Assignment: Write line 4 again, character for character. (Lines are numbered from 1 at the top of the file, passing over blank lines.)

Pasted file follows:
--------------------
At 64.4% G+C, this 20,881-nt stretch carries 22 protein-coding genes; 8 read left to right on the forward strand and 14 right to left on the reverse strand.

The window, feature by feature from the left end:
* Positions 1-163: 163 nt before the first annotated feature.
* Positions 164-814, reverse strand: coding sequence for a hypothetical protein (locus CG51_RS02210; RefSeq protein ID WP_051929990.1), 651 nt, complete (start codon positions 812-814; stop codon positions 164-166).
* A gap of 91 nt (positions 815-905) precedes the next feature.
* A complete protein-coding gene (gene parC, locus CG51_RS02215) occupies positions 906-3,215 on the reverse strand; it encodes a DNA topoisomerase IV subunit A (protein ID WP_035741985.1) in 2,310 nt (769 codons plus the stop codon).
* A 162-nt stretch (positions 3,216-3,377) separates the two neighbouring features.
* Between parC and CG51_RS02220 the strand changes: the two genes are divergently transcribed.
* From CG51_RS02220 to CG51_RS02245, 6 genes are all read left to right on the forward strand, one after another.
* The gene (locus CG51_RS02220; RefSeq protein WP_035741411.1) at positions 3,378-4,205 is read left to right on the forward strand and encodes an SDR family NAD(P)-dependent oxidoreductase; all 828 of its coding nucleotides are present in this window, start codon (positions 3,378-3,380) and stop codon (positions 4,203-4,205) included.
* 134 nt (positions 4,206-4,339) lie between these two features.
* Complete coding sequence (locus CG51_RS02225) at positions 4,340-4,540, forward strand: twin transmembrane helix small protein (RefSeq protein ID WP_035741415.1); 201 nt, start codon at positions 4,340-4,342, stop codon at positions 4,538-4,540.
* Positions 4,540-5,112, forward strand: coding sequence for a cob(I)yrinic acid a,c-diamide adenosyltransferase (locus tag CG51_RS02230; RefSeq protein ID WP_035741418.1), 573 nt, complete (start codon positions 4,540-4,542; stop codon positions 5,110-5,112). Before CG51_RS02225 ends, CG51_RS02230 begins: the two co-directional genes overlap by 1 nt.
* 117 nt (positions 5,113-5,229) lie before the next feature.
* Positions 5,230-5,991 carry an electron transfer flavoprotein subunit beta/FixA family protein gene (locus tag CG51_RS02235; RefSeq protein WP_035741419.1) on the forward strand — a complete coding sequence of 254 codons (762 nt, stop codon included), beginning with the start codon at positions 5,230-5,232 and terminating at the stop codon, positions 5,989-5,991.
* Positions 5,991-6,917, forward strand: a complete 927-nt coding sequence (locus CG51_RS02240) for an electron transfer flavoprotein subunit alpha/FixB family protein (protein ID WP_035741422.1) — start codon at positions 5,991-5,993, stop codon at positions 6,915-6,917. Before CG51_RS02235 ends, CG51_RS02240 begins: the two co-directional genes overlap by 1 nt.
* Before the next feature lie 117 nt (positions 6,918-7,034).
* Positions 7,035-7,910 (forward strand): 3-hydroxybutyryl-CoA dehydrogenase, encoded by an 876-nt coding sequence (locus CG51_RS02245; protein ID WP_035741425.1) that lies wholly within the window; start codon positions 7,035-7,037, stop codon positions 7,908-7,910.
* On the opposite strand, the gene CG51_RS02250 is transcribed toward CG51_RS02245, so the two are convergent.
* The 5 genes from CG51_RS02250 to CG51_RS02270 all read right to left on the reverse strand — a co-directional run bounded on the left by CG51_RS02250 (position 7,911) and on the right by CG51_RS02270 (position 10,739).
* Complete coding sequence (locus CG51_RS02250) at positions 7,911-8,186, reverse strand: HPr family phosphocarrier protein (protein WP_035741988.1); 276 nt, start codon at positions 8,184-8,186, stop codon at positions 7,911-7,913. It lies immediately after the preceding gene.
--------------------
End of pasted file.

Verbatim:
* Positions 164-814, reverse strand: coding sequence for a hypothetical protein (locus CG51_RS02210; RefSeq protein ID WP_051929990.1), 651 nt, complete (start codon positions 812-814; stop codon positions 164-166).